He moonlighted as the store’s cashier when it first opened, using a second-hand till and hiring close friends to help with the refurbishment, and says that aside from the birth of his first child, the most “euphoric” moment of his life was the end of the first Saturday in his shop. “When sales surpassed all my expectations and I realised an exciting future lay ahead of me,” he told The Independent in 2012.
According to accounts, the company made a £2.7 million profit in 2019 and Tress is estimated to have a net worth of around £12 million.
Little is known about how Coladangelo and Tress first met but they married in 2009 and Coladangelo has spent recent years working as the marketing and communications director for her husband’s firm alongside her work for the Department of Health and Social Care.
They have three children together and have a paid for live-in nanny at their five-bedroom family home in Wandsworth, which is thought to be worth around £4million.
They moved to the bigger home in September 2015, having previously lived in Clapham Junction where Oliver admitted they “barely had a garden”.
Outside of London, Tress is also known to own or have owned a second property near West Wittering beach in West Sussex, where his wealthy neighbours include Sweaty Betty founder Simon Hill-Norton.
They have also spent a lot of time in Europe. “Her family have an apartment in the Alps and my parents have a farmhouse in Umbria, so we spend a lot of time there,” Tress told The Independent in 2012. “I yearn to take my family on an adventure – to live somewhere with a completely different culture.”
How has Coladangelo made her living?
Coladangelo previously worked as a director at Luther Pendragon, a lobbying firm working in communications and public affairs, and she has spent recent years working as a marketing and communications director for her husband’s firm, Oliver Bonas. According to her LinkedIn page, she has to “oversee and monitor performance”.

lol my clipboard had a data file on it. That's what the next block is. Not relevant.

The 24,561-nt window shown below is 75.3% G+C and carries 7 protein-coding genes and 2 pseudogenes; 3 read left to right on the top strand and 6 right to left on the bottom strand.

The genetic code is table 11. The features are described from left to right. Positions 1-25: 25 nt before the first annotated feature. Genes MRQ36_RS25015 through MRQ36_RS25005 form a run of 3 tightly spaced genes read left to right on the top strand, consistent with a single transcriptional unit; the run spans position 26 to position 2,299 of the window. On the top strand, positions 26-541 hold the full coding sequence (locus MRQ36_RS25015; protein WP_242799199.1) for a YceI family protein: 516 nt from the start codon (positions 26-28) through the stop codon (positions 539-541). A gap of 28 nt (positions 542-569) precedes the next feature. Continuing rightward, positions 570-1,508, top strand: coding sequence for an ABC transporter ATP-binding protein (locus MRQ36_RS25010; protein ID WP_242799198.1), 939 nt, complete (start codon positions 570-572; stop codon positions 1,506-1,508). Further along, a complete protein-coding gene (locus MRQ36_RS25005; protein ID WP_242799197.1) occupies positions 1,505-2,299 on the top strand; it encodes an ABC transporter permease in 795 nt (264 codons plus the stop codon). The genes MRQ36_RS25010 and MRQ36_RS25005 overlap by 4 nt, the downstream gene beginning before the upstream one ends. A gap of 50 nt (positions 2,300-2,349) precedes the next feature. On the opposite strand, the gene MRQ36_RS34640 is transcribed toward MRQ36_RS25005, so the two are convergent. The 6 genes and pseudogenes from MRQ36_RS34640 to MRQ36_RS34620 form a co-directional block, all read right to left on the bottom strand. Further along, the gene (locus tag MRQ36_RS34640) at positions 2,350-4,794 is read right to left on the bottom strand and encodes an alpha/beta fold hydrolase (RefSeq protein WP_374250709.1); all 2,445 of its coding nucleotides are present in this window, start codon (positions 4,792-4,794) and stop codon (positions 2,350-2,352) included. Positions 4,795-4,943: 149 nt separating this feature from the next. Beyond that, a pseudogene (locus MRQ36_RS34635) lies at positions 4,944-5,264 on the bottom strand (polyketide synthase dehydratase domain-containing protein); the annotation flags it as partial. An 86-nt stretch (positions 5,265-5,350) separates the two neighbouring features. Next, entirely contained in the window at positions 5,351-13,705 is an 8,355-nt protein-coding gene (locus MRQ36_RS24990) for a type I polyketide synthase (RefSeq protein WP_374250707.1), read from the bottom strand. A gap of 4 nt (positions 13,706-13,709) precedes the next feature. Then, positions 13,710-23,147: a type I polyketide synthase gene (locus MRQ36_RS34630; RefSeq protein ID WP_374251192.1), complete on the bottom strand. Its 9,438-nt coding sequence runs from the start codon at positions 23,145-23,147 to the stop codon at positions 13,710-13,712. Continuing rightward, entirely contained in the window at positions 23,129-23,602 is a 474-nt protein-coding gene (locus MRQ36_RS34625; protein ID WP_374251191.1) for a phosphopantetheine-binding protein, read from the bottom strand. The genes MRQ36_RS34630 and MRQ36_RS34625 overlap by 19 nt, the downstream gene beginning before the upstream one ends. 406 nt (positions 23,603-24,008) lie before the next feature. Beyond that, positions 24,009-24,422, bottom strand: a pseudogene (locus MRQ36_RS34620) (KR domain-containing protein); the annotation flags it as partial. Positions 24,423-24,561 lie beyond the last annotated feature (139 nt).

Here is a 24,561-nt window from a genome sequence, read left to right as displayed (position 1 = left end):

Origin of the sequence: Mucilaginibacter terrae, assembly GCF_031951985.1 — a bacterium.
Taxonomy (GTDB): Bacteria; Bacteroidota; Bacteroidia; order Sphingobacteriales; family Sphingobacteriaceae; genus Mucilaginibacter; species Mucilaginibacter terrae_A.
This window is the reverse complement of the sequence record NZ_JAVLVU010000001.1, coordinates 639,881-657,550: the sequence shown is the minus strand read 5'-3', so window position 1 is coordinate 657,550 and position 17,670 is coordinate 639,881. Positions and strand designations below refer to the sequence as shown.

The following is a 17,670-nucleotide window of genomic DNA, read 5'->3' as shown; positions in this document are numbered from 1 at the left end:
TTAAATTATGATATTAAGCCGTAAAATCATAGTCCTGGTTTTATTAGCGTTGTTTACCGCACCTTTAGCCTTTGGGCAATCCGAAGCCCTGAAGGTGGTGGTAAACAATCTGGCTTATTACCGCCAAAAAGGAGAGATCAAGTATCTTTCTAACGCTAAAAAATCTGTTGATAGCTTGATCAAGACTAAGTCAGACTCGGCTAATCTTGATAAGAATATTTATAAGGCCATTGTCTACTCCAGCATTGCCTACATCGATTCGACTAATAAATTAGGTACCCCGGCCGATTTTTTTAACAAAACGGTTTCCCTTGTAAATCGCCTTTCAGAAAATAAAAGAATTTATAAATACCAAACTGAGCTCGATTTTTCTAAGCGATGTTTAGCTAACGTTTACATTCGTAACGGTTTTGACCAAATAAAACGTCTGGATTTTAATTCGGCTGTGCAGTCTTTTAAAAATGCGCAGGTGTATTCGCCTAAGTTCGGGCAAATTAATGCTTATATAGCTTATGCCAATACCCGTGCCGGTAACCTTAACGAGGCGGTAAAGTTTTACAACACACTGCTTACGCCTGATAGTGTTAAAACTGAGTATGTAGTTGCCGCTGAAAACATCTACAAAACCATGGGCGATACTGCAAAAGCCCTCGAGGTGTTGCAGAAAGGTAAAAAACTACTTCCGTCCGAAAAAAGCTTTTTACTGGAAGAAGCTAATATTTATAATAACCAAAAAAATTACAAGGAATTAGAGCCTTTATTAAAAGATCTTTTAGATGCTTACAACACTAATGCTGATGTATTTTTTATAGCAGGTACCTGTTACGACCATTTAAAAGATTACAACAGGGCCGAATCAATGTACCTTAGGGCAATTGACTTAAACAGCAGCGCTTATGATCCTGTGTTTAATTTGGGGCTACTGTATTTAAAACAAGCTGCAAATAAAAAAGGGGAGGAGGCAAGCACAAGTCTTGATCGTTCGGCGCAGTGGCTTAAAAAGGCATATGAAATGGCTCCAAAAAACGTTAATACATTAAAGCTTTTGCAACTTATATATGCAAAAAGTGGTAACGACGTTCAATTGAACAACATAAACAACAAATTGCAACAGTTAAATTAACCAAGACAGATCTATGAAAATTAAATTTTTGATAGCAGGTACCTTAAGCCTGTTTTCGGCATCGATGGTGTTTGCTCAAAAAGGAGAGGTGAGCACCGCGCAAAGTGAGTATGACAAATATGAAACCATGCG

She says: “I have over twenty years’ experience in business management and marketing and communications, with a focus on retail, healthcare, the third sector and energy.
“Marketing expertise across media relations, consumer campaigns, social media, digital strategy, strategic collaborations, internal communications, issues management and public affairs.”
But alongside her day job, Coladangelo also took on an unpaid role alongside Hancock at the DHSC last March. In September, he then appointed her as a non-executive director at the Department for Health and Social Care, promoting her to the board that scrutinises the department and giving her unregulated access to the Palace of Westminster since April.
When a Sunday paper asked last year why Hancock’s “lobbyist pal” got a job, a department spokesman said her “advice and expertise” were required as part of an “unprecedented response to this global pandemic”. The appointment wasn’t against any rules, in part because there are no rules about who a government department chief can hire.
Coladangelo was recently described as Hancock’s “closest aide”, with a source telling the Sunday Times last year: “Before Matt does anything big, he’ll speak to Gina. She knows everything.” Reports claimed she has been attending confidential Downing Street meetings with the former health secretary.